Jim Swire, an English GP who lost his daughter Flora and became the public face of the campaign to secure an independent inquiry into the atrocity, reported similar intrusions and deliberately included false information in private correspondence, only for it to appear in the press days later.

The claims were corroborated by Hans K√∂chler, an Austrian academic appointed by the United Nations to be an independent observer at the Netherlands trial, who alleged that data had been taken from his computers.

Wednesday 24 January 2024

Filming begins 5th February 2024 of a major new drama about the 1988 Lockerbie bombing starring Colin Firth 

Academy Award, BAFTA, Golden Globe and SAG Award-winning actor Colin Firth (The King's Speech, A Single Man, The Staircase, Kingsman 1 and 2, Mama Mia, Bridget Jones' Diary, Pride and Prejudice) stars in the upcoming Sky and Peacock Original limited event series Lockerbie. Colin will portray Dr Jim Swire, who tragically lost his beloved daughter, Flora, in the devastating Lockerbie event and has doggedly pursued justice, along with his wife Jane, ever since.

The five-part series is a co-production by Carnival Films, which is part of Universal International Studios, and Sky Studios. Renowned Scottish playwright David Harrower (Blackbird, Knives in Hens) joins the series as lead writer, Maryam Hamidi (Vigil) is guest writer on an episode. BAFTA Award-winning Otto Bathurst (Peaky Blinders, The Winter King) is lead director. Jim Loach (Save Me) will also direct an episode.

Production of the series has commenced. Gareth Neame and Nigel Marchant are Executive Producers for Carnival Films. Sam Hoyle is Executive Producer for Sky Studios. Other executive producers include David Harrower, Liz Trubridge, Jim Sheridan, Kirsten Sheridan and Oskar Slingerland. Brian Kaczynski is Producer and Maryam Hamidi is also Associate Producer.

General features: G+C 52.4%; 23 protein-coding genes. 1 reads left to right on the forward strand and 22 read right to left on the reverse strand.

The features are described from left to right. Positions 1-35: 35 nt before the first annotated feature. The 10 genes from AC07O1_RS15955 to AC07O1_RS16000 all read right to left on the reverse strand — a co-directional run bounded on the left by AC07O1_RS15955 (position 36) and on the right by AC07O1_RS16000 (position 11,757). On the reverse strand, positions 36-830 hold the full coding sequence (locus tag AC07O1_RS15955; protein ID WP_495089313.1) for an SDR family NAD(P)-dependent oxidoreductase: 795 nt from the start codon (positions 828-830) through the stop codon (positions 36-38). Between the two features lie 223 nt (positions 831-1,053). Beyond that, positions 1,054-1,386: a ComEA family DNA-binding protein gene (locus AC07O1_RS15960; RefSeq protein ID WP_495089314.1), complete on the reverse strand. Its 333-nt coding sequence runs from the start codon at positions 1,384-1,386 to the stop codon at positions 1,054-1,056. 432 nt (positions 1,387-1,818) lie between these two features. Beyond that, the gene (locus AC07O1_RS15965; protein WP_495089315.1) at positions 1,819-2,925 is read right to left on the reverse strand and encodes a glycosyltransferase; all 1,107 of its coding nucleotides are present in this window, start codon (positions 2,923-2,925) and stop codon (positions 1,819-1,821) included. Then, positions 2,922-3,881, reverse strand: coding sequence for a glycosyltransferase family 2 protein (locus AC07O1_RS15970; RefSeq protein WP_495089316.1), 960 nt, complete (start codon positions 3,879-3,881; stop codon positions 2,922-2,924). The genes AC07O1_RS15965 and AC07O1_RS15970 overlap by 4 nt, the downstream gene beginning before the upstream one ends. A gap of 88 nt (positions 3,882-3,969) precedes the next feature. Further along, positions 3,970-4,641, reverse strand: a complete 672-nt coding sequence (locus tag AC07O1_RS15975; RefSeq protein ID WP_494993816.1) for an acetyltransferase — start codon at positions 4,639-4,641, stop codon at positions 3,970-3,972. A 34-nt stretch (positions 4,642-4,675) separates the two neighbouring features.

Lockerbie will be available on Sky and streaming service NOW in the UK, Ireland, Italy, Germany, Switzerland and Austria, and on Peacock in the US. NBCUniversal Global TV Distribution will handle international sales of the series. 

Universal International Studios is a division of Universal Studio Group.

Thursday 16 November 2023

 With grateful thanks - yet again - to Professor Robert Black QC, Emeritus Edinburgh Professor of Scots Law, creator of and adviser regarding the Lockerbie bombing trial, held in Kamp Zeist in the Netherlands over 1999 and 2000.  Please see our earlier blogs, some of which are startling in their analysis and detail. 

Here is an extract from Professor Black's latest blog. 


Dismayed by a 35-year-long miscarriage of justice

[What follows is excerpted from a report published yesterday evening on the website of The Telegraph:]

Ever since Flora was killed on Pan Am Flight 103, Dr Jim Swire has been searching for answers – and says the FBI has the wrong man

Flora Swire is everywhere in her parents’ home. There are sketches and photos of her pinned to a board in the kitchen, on the mantelpiece, on the cover of a book; her portrait fills the wall across from their bed. There remains too a lock of her hair – a heartbreaking keepsake taken when the Swires saw her last, almost 35 years ago, after a bomb exploded beneath her feet in the Lockerbie disaster.

It was on 21 December 1988, the eve of her 24th birthday, that Flora, a promising neurology student who had just been accepted to do a PhD at Cambridge, took her seat on a plane bound for New York. She had hoped to spend Christmas with her boyfriend, but would never make it.

Thirty-eight minutes after taking off at Heathrow, Pan Am Flight 103 exploded in the sky over the town of Lockerbie in Dumfries and Galloway, with such force on a windy night that the debris landed across an 845-square-mile radius from southwest Scotland to the east coast of England. The fairylights on Christmas trees all over Lockerbie blew their fuses, along with the rest of the grid; smoking orange flames illuminated the town, which quickly filled with the stench of jet fuel. (...)

The investigation has remained open ever since, with one man, Abdelbaset al-Megrahi, a Libyan national, the only person ever to be convicted of the atrocity. He was convicted in 2001 and given a life sentence, and died in 2012. But in February this year, the case returned to the courts for the first time in more than two decades.

Another Libyan national, Abu Agila Mohammad Mas’ud Kheir Al-Marimi (known as Mas’ud) has been accused of making the Lockerbie bomb, and is now awaiting trial (he has pleaded not guilty). The development should offer some shred of hope for the families whose lives irreparably changed that night. Yet Dr Jim Swire, Flora’s father, ‘has no interest’ in the prospect of Mas’ud’s conviction.

‘I know he didn’t make the bomb,’ Jim tells me. ‘I know who made the bomb.’

As such, the official criminal verdict on events to date – upcoming trial included – is, in his view at least, nothing more than ‘twaddle’.